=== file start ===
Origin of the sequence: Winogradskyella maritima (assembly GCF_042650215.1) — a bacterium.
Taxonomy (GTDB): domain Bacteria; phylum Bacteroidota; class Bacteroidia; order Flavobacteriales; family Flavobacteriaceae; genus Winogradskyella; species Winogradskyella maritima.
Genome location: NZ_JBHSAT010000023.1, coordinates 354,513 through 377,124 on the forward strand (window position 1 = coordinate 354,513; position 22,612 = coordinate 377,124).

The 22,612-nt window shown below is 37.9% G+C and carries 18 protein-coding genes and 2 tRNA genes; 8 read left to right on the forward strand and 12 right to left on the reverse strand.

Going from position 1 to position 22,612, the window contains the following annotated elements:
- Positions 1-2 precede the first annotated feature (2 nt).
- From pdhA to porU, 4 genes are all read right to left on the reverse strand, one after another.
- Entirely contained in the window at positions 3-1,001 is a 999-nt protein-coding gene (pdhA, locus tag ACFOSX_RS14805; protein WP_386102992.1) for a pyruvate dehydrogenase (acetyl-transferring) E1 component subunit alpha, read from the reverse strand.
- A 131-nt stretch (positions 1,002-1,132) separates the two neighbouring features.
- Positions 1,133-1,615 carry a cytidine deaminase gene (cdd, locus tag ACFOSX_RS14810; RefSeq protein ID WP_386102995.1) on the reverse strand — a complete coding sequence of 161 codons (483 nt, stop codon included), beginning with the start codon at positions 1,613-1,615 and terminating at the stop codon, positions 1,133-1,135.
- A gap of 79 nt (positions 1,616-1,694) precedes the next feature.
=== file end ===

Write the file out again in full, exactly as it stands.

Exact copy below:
Origin of the sequence: Winogradskyella maritima (assembly GCF_042650215.1) — a bacterium.
Taxonomy (GTDB): domain Bacteria; phylum Bacteroidota; class Bacteroidia; order Flavobacteriales; family Flavobacteriaceae; genus Winogradskyella; species Winogradskyella maritima.
Genome location: NZ_JBHSAT010000023.1, coordinates 354,513 through 377,124 on the forward strand (window position 1 = coordinate 354,513; position 22,612 = coordinate 377,124).

The 22,612-nt window shown below is 37.9% G+C and carries 18 protein-coding genes and 2 tRNA genes; 8 read left to right on the forward strand and 12 right to left on the reverse strand.

Going from position 1 to position 22,612, the window contains the following annotated elements:
- Positions 1-2 precede the first annotated feature (2 nt).
- From pdhA to porU, 4 genes are all read right to left on the reverse strand, one after another.
- Entirely contained in the window at positions 3-1,001 is a 999-nt protein-coding gene (pdhA, locus tag ACFOSX_RS14805; protein WP_386102992.1) for a pyruvate dehydrogenase (acetyl-transferring) E1 component subunit alpha, read from the reverse strand.
- A 131-nt stretch (positions 1,002-1,132) separates the two neighbouring features.
- Positions 1,133-1,615 carry a cytidine deaminase gene (cdd, locus tag ACFOSX_RS14810; RefSeq protein ID WP_386102995.1) on the reverse strand — a complete coding sequence of 161 codons (483 nt, stop codon included), beginning with the start codon at positions 1,613-1,615 and terminating at the stop codon, positions 1,133-1,135.
- A gap of 79 nt (positions 1,616-1,694) precedes the next feature.